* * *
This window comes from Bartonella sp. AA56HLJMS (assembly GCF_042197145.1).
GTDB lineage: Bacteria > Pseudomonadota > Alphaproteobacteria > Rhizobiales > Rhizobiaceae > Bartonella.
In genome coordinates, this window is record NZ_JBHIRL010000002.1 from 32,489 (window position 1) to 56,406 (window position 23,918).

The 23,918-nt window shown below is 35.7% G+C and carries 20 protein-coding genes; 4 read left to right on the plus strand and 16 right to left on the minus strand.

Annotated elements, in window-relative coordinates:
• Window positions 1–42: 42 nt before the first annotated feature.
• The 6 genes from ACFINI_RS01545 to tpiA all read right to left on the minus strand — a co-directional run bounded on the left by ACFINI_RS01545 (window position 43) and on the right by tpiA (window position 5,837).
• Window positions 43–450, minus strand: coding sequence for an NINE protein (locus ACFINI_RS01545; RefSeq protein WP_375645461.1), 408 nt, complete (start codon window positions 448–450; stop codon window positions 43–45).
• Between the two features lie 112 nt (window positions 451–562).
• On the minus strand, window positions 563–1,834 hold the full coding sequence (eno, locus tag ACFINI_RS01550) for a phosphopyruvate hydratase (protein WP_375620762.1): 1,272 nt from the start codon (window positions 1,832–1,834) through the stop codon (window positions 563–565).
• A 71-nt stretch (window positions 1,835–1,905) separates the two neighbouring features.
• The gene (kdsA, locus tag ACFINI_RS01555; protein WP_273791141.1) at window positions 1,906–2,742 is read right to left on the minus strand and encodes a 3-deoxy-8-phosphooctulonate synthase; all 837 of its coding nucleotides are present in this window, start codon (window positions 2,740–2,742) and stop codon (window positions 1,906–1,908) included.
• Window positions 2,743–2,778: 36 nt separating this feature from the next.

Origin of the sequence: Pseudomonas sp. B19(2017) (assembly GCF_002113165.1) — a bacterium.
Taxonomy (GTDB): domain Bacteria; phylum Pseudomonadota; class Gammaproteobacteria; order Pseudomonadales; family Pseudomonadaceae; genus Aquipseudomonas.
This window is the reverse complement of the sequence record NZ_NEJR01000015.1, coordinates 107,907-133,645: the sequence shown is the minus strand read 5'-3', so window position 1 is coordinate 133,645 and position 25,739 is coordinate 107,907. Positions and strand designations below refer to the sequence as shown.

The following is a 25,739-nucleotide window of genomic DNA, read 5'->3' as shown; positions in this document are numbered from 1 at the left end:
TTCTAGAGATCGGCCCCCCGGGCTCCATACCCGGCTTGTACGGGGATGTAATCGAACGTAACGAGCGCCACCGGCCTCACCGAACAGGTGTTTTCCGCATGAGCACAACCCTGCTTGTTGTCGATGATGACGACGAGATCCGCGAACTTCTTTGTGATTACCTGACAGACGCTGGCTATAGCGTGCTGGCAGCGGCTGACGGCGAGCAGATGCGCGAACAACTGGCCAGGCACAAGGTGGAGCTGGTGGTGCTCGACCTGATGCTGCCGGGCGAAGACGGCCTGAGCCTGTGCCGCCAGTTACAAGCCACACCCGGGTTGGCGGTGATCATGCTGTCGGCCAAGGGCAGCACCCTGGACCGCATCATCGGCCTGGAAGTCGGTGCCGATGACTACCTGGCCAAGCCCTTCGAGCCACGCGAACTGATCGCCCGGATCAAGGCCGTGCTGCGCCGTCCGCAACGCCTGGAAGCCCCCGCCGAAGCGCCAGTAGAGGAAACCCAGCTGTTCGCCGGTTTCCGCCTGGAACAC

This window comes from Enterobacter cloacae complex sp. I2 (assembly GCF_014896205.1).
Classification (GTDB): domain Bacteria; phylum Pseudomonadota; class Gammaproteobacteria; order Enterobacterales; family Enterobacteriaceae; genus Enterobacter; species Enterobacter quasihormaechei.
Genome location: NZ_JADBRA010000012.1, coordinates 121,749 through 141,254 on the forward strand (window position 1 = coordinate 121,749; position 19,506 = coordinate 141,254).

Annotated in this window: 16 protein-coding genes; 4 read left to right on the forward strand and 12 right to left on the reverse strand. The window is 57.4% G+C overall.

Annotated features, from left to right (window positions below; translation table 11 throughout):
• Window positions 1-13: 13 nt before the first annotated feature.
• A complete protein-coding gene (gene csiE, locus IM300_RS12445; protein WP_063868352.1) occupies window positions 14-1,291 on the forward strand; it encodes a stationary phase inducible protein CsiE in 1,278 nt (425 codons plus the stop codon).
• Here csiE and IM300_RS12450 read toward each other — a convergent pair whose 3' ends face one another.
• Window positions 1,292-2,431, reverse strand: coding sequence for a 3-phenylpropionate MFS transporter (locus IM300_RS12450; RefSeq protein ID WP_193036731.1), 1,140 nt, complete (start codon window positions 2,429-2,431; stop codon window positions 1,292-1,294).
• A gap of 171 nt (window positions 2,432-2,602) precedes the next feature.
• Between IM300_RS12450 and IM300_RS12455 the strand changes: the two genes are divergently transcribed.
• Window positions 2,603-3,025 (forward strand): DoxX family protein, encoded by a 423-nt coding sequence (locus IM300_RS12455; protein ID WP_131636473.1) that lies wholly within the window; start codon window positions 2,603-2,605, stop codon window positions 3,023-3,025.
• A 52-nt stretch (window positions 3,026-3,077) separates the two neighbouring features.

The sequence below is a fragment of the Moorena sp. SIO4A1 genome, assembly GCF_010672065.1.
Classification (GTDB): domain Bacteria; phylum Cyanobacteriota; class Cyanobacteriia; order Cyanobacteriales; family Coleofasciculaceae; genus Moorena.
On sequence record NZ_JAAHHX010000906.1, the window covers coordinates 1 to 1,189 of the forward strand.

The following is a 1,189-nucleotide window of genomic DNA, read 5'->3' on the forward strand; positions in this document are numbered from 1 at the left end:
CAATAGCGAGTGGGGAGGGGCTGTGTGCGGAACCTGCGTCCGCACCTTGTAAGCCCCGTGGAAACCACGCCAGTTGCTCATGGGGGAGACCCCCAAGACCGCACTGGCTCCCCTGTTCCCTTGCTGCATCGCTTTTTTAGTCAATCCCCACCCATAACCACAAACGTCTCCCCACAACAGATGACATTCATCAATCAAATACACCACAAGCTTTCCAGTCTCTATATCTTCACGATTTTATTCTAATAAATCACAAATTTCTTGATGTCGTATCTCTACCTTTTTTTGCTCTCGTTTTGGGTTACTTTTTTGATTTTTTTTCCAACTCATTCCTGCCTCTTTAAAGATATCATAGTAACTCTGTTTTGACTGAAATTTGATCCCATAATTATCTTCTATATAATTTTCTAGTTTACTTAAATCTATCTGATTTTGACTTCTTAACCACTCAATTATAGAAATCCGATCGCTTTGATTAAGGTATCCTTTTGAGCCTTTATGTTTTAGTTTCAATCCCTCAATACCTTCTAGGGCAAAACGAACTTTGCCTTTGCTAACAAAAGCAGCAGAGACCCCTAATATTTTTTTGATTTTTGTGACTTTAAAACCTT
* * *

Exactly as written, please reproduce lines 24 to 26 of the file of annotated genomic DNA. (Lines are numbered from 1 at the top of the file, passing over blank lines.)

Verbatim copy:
• Window positions 1-13: 13 nt before the first annotated feature.
• A complete protein-coding gene (gene csiE, locus IM300_RS12445; protein WP_063868352.1) occupies window positions 14-1,291 on the forward strand; it encodes a stationary phase inducible protein CsiE in 1,278 nt (425 codons plus the stop codon).
• Here csiE and IM300_RS12450 read toward each other — a convergent pair whose 3' ends face one another.